Category: Assay Development and Screening
Fragment Based Drug Discovery (FBDD) has become a well-established strategy for developing new lead compounds. It allows fast, simple and robust screening, with the potential to become the tool of choice for many drug discovery pipelines against new and demanding targets. This approach has been applied against aspartate semialdehyde dehydrogenase (ASADH), an enzyme that functions at a critical junction in the aspartate biosynthetic pathway and represents a validated target for antimicrobial drug design. ASADH catalyzes the NADPH-dependent reductive dephosphorylation of β-aspartyl phosphate to produce the key intermediate aspartate semialdehyde. Here, we present the current state of antifungal drug development against ASADH using a coupled enzymatic assay (Z’ = 0.82) to measure ASADH activity, where phenazine methosulfate (PMS), an electron carrier from NADPH, will reduce iodonitrotetrazolium (INT), an internal dye to a wine red colored compound formazan which absorbs at 500 nm. This assay was developed to avoid UV background absorbance from many of the library compounds. As an initial study ~1,000 compounds from our customized fragment libraries were screened against ASADH, followed by determination of the inhibition constant (Ki) values of the most potent hits. Encouragingly, these results showed that most of the hits obtained already have Ki values in the lower micromolar range. Several of these initial hits were selected for structural-activity relationship (SAR) evaluation, leading to optimized inhibitors against fungal ASADH with inhibition constants in the low micromolar/high nanomolar range while still retaining high ligand efficiency values. The efficacy of these hits was further validated using a sensitive cell-based assay against the growth of Candida cells. The most potent hits in this cell-based assay have MIC values approaching ~2 μg/ml. Cheminformatic analysis of our fragment libraries indicate that the majority of the compounds are in accordance with the "Rule of Three"; ideal fragments for FBDD. Further screening of ~1000 drug-like compounds from an NIH clinical collection library revealed that many of these hits have core scaffolds that are representative of those obtained from the fragment library hits, confirming that fragments can serve as hit predictors and as a guide for optimized inhibitor selection. Native PAGE studies and small angle x-ray scattering (SAXS) analysis showed that the fungal ASADHs exist as a functional tetramer, in contrast to the bacterial ASADHs that exist as dimers. Some of these newly identified inhibitors showed a non-competitive mode of inhibition, functioning to bind in the tetrameric interface and causing dissociation into inactive dimers. These compounds will be used as starting points for designing protein-protein interaction inhibitors with a unique mode of action against our fungal enzyme target. Our long-term goal is to develop drugs that selectively target these fungal enzymes and inhibit the growth of these pathogenic fungal species.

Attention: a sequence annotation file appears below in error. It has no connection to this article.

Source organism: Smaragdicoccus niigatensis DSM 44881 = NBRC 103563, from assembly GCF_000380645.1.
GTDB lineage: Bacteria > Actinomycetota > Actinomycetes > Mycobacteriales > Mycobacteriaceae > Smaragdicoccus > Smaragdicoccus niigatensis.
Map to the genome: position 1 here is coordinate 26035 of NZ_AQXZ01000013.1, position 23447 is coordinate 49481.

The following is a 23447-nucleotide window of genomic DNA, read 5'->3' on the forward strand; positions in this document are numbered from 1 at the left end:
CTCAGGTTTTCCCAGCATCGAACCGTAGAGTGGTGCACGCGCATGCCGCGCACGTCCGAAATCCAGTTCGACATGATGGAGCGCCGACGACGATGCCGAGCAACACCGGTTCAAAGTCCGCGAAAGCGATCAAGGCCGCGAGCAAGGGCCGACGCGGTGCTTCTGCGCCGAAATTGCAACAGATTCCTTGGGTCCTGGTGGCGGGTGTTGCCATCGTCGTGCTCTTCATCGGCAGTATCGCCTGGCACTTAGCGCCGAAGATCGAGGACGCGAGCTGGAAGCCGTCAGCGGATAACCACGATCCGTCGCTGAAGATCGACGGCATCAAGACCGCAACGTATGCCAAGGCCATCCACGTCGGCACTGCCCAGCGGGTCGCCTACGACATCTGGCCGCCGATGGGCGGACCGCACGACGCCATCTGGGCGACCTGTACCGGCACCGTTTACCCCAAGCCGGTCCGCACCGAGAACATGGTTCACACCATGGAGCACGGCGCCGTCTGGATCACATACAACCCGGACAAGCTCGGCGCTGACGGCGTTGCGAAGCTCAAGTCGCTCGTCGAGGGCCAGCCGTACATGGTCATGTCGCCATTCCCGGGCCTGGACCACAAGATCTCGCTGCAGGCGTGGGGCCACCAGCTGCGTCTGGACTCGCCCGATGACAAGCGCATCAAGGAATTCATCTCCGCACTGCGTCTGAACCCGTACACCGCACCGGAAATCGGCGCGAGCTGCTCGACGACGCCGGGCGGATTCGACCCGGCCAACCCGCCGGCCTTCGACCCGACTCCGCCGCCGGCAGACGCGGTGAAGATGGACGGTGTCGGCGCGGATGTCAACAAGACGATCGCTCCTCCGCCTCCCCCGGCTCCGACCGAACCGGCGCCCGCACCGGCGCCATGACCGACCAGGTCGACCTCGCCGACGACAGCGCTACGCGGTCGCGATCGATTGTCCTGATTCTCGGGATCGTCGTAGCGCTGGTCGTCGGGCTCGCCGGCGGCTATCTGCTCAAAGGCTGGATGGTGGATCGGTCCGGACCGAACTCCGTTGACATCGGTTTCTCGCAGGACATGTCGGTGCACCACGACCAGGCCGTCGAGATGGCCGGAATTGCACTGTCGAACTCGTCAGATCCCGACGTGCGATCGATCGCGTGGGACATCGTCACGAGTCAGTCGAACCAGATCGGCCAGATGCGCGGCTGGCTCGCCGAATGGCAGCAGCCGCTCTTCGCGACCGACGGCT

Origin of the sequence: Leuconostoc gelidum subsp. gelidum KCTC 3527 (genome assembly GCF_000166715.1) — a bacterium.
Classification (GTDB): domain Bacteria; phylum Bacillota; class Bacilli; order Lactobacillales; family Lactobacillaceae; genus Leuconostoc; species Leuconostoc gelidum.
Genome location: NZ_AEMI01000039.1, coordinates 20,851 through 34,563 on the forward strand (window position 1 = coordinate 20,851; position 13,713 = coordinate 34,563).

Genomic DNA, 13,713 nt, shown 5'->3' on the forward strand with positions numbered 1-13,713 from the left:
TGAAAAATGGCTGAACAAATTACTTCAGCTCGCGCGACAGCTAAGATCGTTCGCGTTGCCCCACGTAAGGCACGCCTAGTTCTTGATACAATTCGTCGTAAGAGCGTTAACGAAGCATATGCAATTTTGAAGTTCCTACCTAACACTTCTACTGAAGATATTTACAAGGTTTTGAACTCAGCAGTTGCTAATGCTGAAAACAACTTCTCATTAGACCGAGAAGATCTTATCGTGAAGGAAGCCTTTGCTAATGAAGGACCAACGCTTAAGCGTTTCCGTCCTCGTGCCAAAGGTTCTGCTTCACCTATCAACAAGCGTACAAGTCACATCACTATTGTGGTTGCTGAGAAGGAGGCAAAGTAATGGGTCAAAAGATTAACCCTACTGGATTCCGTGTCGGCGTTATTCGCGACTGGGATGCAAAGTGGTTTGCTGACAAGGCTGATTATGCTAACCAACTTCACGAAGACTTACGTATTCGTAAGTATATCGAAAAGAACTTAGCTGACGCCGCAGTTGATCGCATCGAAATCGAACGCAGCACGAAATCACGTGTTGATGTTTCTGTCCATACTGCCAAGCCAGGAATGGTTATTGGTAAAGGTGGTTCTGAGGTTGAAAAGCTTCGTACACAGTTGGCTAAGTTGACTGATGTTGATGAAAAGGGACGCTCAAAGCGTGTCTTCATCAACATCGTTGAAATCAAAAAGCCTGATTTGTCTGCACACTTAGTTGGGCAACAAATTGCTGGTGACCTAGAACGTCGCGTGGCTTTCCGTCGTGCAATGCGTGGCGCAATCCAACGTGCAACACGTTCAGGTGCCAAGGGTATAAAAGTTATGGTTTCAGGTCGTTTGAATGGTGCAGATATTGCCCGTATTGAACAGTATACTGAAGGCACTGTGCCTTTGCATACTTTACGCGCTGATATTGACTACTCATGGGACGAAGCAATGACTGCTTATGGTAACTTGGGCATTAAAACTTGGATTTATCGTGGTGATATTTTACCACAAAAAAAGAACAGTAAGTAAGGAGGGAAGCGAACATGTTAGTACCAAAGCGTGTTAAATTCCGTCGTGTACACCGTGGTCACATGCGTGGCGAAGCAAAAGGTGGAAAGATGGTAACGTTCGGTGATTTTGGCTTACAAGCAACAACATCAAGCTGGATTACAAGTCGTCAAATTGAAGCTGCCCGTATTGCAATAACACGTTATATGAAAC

Gopal Dahal– Graduate Teaching Assistant, University of Toledo, Toledo, OH
Graduate Teaching Assistant
University of Toledo
I am a 5th year graduate student at The Department of Chemistry and Biochemistry at The University of Toledo, Ohio. I completed my Bachelor of Pharmacy from Kathmandu University, Nepal in 2011. My graduate research involves the development of novel antifungal inhibitors targeting enzymes involved in amino acid biosynthetic pathway by using fragment library screening and high throughput screening complemented by structure based drug design. Besides this, my research also focuses on enzymatic assay development using UV/Vis spectrophotometer, HPLC, UPLC, GC, ESI-MS and analyzing protein-ligand and protein-protein interactions using biophysical techniques like X-ray Crystallography, Isothermal Titration Calorimetry (ITC), Surface Plasmon Resonance (SPR) and Nuclear Magnetic Resonance (NMR). Also, I have experience in cell based assay development against pathogenic microorganisms and study of their biofilm inhibition.